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Automatic plotting with ggplot
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ggplot2 is a versatile plotting package which allows to produce almost any kind of plot from data stored as a data.frame, by combining unit elements. However, it requires the user to design the plot entirely, from scratch. Many R functions for statistical analyses (linear models, mutlivariate analyses, etc.) output objects of a given class and allow to easily plot classic diagnostics using plot(), by defining a specialized method for this generic function. This package aims at reproducing this functionality in ggplot2 while benefiting from its improved versatility. It provides two sets of methods : (i) the augment() methods extract data from the original object and format it as a data.frame (see package broom); (ii) the autoplot() methods use these data.frames and leverage ggplot2 to produce diagnostic plots.


The package is under development and is not on CRAN yet. To install it, the simplest method is therefore

# install.packages("devtools")


All suggestions and improvements are welcome. Suggestions are preferred under the form of Github "issues" (see the tab above, on the top right). Improvements should be submitted under the form of "pull-requests" (again, see the tab above).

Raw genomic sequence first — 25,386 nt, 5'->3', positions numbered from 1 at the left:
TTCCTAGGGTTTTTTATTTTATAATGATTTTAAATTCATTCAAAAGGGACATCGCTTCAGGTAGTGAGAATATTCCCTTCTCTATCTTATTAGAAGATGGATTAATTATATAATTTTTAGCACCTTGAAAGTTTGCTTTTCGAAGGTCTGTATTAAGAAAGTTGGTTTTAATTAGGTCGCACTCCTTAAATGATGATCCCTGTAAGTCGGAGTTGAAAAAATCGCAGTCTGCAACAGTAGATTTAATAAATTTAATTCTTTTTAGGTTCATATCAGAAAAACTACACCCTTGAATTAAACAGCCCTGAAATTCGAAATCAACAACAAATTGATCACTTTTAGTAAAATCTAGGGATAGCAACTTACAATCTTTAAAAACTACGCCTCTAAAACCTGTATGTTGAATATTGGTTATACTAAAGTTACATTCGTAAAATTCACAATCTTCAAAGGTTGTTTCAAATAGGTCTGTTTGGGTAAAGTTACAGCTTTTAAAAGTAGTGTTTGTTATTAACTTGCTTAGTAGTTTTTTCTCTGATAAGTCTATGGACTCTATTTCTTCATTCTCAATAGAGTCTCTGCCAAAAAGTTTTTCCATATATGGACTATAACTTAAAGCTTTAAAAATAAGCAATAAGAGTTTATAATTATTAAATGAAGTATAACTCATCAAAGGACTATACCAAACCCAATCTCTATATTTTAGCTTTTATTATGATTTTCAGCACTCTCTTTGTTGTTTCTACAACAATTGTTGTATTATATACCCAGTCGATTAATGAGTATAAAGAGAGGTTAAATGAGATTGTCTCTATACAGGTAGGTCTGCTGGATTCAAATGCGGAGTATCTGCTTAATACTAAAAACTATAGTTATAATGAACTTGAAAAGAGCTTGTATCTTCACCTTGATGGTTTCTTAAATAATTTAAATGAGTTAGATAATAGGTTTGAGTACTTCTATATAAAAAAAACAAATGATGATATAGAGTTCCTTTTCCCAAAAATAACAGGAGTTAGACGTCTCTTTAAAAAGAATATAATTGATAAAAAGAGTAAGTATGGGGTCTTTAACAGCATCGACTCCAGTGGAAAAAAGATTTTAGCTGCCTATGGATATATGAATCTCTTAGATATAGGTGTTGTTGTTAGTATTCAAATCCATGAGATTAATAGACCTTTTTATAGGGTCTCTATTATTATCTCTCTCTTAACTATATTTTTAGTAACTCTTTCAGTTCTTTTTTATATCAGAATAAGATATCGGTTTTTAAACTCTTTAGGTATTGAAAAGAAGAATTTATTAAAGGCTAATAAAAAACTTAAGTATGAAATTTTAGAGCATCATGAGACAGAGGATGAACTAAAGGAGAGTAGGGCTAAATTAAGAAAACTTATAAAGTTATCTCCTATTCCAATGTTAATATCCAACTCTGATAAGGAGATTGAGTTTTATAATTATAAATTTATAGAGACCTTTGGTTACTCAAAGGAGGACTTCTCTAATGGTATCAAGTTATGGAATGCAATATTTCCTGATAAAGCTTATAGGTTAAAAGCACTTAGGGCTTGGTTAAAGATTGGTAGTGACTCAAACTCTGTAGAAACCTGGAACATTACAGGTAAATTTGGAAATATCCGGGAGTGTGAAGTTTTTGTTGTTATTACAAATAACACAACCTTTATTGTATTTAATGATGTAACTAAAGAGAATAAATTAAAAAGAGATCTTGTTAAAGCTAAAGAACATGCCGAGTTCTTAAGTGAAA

The best way to create a pull-request (according to me) is:

  1. fork the repository on GitHub's website. It creates your very own copy of autoplot

  2. clone my version the project

     git clone
  3. create a branch

     git branch myfeature
     git checkout myfeature
  4. make the changes you want and commit them to the branch

     <code, code>
     git commit -a
  5. push the branch to your github repository

     git remote add mine<yourname>/autoplot.git
     git push myfeature mine
  6. visit your branch on GitHub's website and create a pull request. It should automatically be made against my master branch.

This way, you can easily update the master branch to get my latest changes and base your next contribution on it (which is necessary for things not to break):

# update the master branch to match mine
git checkout master
git pull

# create a new branch
git branch myOtherFeature
git checkout myOtherFeature

# create a new change
<code, code>
git commit

# push it online
git push myOtherFeature mine

Technically, the documentation is written with roxygen, unit tests are performed with testthat. You should use that. It's too cool to miss out.

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